Page 15 - Dave Algar Talks about Beaver
ISSUE : Issue 15
Published by Ronald Caplan on 1976/12/1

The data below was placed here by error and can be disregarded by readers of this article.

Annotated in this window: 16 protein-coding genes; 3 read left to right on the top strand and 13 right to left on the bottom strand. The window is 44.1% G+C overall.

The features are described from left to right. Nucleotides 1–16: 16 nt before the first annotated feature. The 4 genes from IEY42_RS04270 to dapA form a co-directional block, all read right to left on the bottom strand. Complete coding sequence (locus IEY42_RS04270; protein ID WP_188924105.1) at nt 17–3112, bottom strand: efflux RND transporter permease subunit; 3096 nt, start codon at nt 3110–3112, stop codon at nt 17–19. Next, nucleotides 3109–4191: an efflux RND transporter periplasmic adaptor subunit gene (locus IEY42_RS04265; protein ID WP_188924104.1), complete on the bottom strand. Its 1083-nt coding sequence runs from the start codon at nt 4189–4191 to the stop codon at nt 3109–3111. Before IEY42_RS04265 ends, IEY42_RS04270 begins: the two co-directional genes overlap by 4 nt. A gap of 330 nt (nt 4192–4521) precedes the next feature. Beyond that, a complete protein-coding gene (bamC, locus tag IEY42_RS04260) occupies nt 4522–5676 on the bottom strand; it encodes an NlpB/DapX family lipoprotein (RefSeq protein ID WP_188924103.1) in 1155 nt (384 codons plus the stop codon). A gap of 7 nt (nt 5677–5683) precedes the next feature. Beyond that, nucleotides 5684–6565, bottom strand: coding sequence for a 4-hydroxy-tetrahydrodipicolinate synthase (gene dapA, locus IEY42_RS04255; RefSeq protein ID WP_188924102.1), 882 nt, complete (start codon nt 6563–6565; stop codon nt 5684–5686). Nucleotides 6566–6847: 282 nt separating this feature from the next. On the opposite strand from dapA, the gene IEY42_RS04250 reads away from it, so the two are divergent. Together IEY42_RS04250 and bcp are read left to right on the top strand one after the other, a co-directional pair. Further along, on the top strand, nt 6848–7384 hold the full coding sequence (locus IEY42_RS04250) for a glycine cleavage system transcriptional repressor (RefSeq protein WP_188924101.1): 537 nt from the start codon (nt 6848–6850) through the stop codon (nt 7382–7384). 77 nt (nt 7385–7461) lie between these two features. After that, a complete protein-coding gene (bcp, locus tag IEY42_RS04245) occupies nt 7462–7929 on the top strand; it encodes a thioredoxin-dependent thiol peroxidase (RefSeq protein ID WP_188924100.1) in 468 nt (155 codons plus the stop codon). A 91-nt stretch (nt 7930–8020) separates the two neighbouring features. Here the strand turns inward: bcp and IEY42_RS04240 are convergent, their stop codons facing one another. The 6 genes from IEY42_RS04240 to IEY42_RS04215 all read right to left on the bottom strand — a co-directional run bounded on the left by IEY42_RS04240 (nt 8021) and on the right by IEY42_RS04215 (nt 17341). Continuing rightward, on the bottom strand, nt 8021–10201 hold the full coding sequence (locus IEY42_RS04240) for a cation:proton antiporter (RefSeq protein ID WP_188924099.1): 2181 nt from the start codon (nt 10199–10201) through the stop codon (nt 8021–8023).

urge to wander. So they leave the pond area. A mate from another colony would be found in spring or early summer hopefully. They would build a dam if necessary. And as they're sexually mature they are capa? ble of having kits that winter and they would stay together in the lodge. ('Vill he build a dam if he fails to find a mate?) Yes, for his own protection. Bea? ver out of instinct will build dams when there's running water nearby (vVilsson de? monstrated that the sound or running water will stimulate building) • however how good a job depends on a lot of other things: how old the beaver is, how well his family taught him. Beavers living in a lake don't need to build a dam so if that beaver went out into a creek area he would not do as good a job as a beaver who had lived in a creek and worked' on dams xvith his parents. Others have repo'rted where an older beaver will go and help a younger beaver build or fix up a dam • and dams of younger beaver aren't anywhere near the quality of older beaver. The beaver is very aware of water and he really uses it to decide how to build his lodge, what type of dam and canal construc? tion he needs. If his food supply is far away instead of going overland, which for him is very dangerous, he will build a dam to back the water up to where the trees are so he can float them back. He can build a dam and a system of canals with locks to keep the water in the pond. Occasionally there are mistakes in engi? neering. He may get flooded in the spring. Here in the park they have a contingency plan • they make burrows at different * heights along lakes and rivers. These bur? rows open underwater but then slant up? wards so there is an airchamber at the end. Then, depending on conditions of the lake and past experience, they might build a lodge either on.the side of the lake or in the lake itself, an island lodge. This would be a place to live. And despite most of his entrances are un? derwater, he likes a dry bed. When he swims into the lodge he'll bring a stick. That stick is soaking wet. So he eats the bark off it. The inside stick is dry. He- carries the dry stick up to his sleeping area • 4 to 6 inches above the water level --and shreds it into fine fibres. He ar? ranges them and sleeps on them, and once they become soiled he takes them out and brings in a new stick. fel>' ._ . . • . . • _ , ??Cm aii'?irt~; They mate m January or February, in the water under the ice. (Most sources agree that there is no complicated mating ritual. This is probably because the beaver are al? ready paired and living together for some time. They have travelled together, built together and gathered a winter's food • and very importantly, they have groomed one another, thoroughly covering themselves and one another with the mysterious musk oil, castorium • a yellow substance found in two pockets alongside the genital or? gans. It waterproofs the body, is used to mark territory • and plays a role in es-s- tablishing close physical and social rela? tionship. LaRue says they mate in tradi? tional animal fashion • both facing the same direction, the male behind the fe? male • but Wilsson and others have observed beaver mating face to face. It has been argued that this may be wrestling.) Algar: The beaver love to wrestle and have real matches. Grey Owl records them on land where the beaver stand up on their hind legs, grab each other by the neck and un? der the arm, and the idea is to push one beaver over. They prop themselves up with their tails. As soon as one beaver is over he lets out squeals and the other one stops immediately and the tussle is over. (The gestation period is 105 to 120 days, and the kits are born alive, furred out and toothed. Most records state that the female chases the rest of the family away, but considerable recent evidence indicates that birth, also, is an important family event, the male not only staying with the BEAVER CONTINUED ON PAGB 22 Picnic Tables Well-water Ice Cubes Morrison's General Store WRECK COVE Best wishes to Cape Breton's Ken-Mac Plumbing &Heating; Englishtown 929-2214 Main Street 736-6929 '' l, ?? '' Main otreer /'jo-ov'v GOrdieS ESSO WeVe moved to Sydney Mines Brake Drum Re-surfacing Car Undercoating Inspection Station SAME QUALITY SERVICE
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